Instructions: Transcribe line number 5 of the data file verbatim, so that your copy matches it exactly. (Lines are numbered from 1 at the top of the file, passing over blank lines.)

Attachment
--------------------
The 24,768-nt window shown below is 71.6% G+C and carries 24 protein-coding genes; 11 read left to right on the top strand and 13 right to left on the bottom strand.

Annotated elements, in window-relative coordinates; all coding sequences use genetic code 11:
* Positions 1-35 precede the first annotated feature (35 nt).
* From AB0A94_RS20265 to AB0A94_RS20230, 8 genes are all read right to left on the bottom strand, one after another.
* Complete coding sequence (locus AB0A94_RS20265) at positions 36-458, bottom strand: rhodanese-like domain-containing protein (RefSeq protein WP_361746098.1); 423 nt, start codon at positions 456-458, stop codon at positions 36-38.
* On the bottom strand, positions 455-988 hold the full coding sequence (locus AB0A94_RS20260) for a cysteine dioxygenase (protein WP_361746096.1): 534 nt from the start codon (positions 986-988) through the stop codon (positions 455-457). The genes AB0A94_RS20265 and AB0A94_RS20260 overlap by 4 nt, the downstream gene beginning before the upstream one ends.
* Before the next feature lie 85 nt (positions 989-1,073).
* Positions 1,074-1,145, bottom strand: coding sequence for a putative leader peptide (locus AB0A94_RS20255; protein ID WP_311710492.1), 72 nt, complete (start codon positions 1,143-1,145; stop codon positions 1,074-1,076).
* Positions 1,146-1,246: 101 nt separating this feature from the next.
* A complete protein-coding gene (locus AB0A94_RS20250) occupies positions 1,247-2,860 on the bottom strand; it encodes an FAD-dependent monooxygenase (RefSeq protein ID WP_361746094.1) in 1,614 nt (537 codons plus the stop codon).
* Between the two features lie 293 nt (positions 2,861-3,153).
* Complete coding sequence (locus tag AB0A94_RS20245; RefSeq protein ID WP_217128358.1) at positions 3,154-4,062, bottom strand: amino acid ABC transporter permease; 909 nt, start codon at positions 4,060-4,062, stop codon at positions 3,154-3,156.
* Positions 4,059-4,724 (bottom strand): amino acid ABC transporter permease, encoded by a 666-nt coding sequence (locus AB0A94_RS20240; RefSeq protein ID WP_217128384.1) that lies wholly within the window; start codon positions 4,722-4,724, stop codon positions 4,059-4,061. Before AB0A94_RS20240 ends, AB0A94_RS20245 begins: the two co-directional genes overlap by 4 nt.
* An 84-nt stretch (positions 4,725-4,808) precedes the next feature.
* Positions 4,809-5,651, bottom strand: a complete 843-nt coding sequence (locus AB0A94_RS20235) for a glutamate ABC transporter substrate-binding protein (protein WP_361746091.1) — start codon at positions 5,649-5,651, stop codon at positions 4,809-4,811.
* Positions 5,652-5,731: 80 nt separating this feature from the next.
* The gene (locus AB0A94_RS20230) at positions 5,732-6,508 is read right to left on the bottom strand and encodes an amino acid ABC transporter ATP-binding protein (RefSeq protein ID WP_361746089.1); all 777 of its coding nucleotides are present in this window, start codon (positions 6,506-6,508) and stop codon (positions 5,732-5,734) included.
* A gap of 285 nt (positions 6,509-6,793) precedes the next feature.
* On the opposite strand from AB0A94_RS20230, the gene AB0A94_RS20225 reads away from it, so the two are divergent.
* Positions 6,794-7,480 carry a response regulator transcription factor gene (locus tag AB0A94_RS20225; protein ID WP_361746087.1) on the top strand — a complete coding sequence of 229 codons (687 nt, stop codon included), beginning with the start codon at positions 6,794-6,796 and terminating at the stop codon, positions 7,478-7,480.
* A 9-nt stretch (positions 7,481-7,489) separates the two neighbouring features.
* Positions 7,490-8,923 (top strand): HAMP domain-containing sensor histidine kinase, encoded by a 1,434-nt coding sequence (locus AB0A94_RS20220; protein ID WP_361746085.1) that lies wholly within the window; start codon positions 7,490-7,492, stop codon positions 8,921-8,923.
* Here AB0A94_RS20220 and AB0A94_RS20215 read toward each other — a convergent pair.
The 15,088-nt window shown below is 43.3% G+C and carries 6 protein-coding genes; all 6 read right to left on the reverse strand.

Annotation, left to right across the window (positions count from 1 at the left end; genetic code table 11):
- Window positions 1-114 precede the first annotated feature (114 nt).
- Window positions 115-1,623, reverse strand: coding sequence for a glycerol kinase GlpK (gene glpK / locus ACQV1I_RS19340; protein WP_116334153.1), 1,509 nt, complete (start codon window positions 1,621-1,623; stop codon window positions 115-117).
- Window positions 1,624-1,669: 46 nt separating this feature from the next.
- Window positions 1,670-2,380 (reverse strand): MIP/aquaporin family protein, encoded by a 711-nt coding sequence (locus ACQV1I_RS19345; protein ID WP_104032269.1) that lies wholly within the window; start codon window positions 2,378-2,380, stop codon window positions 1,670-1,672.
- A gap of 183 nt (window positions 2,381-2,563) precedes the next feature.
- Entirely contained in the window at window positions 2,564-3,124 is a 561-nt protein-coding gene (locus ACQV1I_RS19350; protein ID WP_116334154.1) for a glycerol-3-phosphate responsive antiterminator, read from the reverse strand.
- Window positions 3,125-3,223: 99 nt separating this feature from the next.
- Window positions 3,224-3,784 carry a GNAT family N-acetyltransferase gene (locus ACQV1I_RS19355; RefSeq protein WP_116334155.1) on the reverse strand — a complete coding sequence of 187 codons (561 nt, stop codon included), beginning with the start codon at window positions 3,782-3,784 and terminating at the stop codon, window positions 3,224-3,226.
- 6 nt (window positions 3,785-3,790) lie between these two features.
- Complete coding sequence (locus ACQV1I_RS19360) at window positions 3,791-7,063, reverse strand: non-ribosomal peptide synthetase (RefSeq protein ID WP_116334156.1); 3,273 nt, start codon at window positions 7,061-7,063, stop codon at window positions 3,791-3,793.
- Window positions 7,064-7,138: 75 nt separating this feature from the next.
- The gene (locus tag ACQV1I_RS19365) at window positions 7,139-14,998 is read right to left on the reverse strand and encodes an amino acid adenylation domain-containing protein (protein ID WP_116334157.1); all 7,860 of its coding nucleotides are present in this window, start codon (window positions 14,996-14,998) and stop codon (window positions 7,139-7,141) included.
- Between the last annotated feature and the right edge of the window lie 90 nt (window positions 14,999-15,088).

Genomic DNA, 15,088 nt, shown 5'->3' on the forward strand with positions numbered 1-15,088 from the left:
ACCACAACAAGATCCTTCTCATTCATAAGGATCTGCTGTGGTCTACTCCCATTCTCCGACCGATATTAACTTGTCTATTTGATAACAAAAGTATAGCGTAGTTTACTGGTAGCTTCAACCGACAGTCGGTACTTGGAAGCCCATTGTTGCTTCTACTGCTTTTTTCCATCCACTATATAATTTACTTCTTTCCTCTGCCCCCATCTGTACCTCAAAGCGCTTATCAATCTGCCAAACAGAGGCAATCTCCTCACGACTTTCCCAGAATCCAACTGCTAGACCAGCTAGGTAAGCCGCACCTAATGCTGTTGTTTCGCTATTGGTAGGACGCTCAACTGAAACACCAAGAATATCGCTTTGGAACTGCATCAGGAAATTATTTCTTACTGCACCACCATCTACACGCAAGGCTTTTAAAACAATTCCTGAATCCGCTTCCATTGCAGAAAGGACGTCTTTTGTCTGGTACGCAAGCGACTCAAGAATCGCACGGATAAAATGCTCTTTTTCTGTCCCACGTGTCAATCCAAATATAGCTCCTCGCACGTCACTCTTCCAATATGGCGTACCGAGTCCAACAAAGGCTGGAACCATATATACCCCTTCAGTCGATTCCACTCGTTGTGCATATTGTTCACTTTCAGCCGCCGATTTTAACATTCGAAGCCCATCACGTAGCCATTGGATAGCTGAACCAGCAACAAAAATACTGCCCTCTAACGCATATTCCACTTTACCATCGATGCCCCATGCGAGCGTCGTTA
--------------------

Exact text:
* Complete coding sequence (locus AB0A94_RS20265) at positions 36-458, bottom strand: rhodanese-like domain-containing protein (RefSeq protein WP_361746098.1); 423 nt, start codon at positions 456-458, stop codon at positions 36-38.